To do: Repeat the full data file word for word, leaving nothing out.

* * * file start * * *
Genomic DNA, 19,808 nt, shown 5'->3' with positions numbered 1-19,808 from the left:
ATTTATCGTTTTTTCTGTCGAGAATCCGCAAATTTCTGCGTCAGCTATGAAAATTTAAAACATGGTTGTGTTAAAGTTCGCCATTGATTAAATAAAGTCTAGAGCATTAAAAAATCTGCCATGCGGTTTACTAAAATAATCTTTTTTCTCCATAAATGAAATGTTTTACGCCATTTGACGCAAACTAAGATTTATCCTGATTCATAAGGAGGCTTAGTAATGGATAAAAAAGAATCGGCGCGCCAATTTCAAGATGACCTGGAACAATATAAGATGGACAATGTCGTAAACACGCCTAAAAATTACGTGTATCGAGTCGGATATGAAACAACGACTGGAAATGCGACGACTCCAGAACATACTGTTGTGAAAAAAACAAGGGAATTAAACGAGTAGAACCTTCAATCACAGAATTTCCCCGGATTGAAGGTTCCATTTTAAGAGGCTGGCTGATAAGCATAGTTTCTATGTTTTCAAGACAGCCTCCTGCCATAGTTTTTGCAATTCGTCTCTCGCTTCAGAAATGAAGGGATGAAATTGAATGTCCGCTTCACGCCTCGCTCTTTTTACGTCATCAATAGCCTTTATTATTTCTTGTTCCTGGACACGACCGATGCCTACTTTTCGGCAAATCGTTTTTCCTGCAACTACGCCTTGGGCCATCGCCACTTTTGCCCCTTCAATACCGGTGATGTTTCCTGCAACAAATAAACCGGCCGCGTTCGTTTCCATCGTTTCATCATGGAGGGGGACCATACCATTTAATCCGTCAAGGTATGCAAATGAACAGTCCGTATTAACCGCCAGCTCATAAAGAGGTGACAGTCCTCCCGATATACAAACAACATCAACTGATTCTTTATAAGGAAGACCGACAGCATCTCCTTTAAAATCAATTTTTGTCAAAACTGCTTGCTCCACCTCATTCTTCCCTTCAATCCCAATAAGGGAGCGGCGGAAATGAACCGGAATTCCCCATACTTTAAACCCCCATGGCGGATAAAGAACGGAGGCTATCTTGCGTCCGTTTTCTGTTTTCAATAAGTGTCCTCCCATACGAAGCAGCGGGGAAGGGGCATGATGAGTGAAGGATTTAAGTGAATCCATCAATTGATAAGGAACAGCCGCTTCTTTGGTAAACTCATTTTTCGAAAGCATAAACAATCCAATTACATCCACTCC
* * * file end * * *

Genomic DNA, 19,808 nt, shown 5'->3' with positions numbered 1-19,808 from the left:
ATTTATCGTTTTTTCTGTCGAGAATCCGCAAATTTCTGCGTCAGCTATGAAAATTTAAAACATGGTTGTGTTAAAGTTCGCCATTGATTAAATAAAGTCTAGAGCATTAAAAAATCTGCCATGCGGTTTACTAAAATAATCTTTTTTCTCCATAAATGAAATGTTTTACGCCATTTGACGCAAACTAAGATTTATCCTGATTCATAAGGAGGCTTAGTAATGGATAAAAAAGAATCGGCGCGCCAATTTCAAGATGACCTGGAACAATATAAGATGGACAATGTCGTAAACACGCCTAAAAATTACGTGTATCGAGTCGGATATGAAACAACGACTGGAAATGCGACGACTCCAGAACATACTGTTGTGAAAAAAACAAGGGAATTAAACGAGTAGAACCTTCAATCACAGAATTTCCCCGGATTGAAGGTTCCATTTTAAGAGGCTGGCTGATAAGCATAGTTTCTATGTTTTCAAGACAGCCTCCTGCCATAGTTTTTGCAATTCGTCTCTCGCTTCAGAAATGAAGGGATGAAATTGAATGTCCGCTTCACGCCTCGCTCTTTTTACGTCATCAATAGCCTTTATTATTTCTTGTTCCTGGACACGACCGATGCCTACTTTTCGGCAAATCGTTTTTCCTGCAACTACGCCTTGGGCCATCGCCACTTTTGCCCCTTCAATACCGGTGATGTTTCCTGCAACAAATAAACCGGCCGCGTTCGTTTCCATCGTTTCATCATGGAGGGGGACCATACCATTTAATCCGTCAAGGTATGCAAATGAACAGTCCGTATTAACCGCCAGCTCATAAAGAGGTGACAGTCCTCCCGATATACAAACAACATCAACTGATTCTTTATAAGGAAGACCGACAGCATCTCCTTTAAAATCAATTTTTGTCAAAACTGCTTGCTCCACCTCATTCTTCCCTTCAATCCCAATAAGGGAGCGGCGGAAATGAACCGGAATTCCCCATACTTTAAACCCCCATGGCGGATAAAGAACGGAGGCTATCTTGCGTCCGTTTTCTGTTTTCAATAAGTGTCCTCCCATACGAAGCAGCGGGGAAGGGGCATGATGAGTGAAGGATTTAAGTGAATCCATCAATTGATAAGGAACAGCCGCTTCTTTGGTAAACTCATTTTTCGAAAGCATAAACAATCCAATTACATCCACTCC